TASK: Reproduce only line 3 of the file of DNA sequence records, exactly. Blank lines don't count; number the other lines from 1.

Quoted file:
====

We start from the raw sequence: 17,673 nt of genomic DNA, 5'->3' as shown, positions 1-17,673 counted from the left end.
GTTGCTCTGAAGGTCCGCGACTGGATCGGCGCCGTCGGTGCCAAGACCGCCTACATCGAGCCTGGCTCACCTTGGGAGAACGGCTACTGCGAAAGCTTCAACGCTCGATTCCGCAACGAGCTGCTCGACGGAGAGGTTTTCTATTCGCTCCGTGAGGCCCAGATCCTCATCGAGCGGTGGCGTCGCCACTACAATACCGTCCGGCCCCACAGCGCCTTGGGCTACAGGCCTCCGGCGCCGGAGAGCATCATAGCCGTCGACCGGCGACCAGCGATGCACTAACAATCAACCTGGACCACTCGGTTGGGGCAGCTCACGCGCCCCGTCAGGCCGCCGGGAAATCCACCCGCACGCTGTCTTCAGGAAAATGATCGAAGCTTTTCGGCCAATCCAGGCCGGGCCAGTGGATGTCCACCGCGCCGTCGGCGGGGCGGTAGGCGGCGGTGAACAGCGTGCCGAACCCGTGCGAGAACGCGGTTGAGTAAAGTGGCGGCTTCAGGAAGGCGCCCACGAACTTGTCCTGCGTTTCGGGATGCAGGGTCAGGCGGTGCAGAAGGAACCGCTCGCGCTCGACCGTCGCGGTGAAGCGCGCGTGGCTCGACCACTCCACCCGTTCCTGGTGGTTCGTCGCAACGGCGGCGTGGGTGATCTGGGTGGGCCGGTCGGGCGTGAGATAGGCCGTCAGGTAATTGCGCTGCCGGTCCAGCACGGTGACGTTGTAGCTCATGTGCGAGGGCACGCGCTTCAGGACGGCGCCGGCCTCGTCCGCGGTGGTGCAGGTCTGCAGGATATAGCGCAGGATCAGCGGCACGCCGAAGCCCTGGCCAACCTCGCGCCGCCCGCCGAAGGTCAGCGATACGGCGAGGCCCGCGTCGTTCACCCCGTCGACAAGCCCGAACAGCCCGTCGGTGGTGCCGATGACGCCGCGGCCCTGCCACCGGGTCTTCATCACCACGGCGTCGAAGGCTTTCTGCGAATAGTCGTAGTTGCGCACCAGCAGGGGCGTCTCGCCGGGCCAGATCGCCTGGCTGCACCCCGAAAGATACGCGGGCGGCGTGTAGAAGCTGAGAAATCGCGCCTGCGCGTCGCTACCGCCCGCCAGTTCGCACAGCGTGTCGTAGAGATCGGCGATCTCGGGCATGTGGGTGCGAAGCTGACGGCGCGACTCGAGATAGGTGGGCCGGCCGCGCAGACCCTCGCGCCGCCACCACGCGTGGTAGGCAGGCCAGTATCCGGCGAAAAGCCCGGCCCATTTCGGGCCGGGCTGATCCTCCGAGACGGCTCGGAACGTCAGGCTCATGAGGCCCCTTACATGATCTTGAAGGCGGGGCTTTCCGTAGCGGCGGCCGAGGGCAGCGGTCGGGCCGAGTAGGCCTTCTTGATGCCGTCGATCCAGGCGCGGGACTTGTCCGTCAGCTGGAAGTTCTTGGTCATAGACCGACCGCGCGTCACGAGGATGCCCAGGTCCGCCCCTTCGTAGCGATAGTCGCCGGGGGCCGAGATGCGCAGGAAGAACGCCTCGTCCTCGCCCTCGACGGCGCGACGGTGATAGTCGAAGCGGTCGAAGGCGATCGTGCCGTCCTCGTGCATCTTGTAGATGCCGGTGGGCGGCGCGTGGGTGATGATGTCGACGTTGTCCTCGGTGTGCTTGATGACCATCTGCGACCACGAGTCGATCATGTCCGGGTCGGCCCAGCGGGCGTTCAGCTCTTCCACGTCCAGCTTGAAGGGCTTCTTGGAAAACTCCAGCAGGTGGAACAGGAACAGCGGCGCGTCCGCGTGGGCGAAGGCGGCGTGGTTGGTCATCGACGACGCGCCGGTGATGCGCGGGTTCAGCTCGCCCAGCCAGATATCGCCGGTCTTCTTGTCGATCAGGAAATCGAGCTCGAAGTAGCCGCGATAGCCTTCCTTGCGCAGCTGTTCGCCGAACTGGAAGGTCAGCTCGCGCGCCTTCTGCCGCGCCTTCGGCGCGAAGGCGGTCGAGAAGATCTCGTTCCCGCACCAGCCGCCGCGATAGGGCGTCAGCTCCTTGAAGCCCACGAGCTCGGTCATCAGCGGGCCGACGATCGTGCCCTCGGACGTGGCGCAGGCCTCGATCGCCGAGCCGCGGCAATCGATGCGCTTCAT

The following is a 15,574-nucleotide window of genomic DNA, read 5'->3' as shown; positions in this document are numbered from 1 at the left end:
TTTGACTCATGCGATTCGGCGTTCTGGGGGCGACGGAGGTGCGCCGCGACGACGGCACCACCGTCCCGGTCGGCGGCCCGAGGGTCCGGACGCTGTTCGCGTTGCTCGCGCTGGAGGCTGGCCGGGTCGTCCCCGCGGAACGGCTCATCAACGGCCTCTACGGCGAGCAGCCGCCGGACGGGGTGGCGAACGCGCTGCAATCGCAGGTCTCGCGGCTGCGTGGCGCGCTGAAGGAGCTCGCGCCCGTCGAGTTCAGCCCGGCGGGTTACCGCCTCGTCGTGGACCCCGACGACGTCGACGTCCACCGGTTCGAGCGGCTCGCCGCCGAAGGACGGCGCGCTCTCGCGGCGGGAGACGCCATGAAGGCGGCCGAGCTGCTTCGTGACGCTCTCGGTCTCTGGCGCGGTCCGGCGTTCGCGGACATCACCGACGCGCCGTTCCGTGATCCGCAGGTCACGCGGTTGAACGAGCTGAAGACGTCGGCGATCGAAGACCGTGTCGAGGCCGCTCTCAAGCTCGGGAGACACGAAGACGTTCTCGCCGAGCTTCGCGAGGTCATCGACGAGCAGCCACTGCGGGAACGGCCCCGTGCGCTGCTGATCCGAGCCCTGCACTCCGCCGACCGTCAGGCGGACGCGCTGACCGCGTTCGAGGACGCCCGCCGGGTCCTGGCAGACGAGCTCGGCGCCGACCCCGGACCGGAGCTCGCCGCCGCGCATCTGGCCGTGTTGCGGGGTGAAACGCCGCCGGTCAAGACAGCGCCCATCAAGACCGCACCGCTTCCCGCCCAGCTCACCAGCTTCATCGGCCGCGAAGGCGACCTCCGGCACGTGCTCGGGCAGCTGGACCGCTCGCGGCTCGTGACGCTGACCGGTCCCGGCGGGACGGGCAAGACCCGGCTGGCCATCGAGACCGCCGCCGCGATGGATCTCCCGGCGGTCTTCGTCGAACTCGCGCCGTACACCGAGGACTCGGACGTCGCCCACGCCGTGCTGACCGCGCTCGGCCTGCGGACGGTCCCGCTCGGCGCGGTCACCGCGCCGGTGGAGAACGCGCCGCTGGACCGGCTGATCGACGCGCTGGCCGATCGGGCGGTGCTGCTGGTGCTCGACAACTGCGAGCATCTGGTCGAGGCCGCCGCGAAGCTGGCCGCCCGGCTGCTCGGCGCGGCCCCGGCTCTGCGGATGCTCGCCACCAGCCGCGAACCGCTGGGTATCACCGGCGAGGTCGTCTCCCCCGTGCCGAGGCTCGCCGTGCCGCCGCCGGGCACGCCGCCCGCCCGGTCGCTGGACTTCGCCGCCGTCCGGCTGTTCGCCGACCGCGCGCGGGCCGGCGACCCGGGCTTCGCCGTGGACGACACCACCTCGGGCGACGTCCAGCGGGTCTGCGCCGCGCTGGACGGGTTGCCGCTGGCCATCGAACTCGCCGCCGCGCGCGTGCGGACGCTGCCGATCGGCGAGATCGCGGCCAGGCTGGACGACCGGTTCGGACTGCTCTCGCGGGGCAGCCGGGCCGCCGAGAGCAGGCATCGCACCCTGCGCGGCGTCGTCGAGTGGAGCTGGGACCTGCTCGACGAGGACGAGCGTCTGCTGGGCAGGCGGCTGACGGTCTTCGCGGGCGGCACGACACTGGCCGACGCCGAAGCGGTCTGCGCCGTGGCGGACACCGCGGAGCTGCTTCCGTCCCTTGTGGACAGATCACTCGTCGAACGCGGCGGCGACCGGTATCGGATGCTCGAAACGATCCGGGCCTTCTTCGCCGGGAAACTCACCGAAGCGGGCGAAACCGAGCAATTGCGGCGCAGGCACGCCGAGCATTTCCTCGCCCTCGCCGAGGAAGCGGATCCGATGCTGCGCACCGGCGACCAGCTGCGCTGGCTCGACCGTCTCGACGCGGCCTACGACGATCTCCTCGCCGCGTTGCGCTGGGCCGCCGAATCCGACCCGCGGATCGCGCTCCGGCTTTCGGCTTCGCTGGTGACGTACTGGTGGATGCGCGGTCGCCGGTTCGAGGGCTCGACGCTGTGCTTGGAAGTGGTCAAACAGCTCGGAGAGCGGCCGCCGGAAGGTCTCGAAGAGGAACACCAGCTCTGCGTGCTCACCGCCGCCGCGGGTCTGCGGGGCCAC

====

The following is a 15,574-nucleotide window of genomic DNA, read 5'->3' as shown; positions in this document are numbered from 1 at the left end: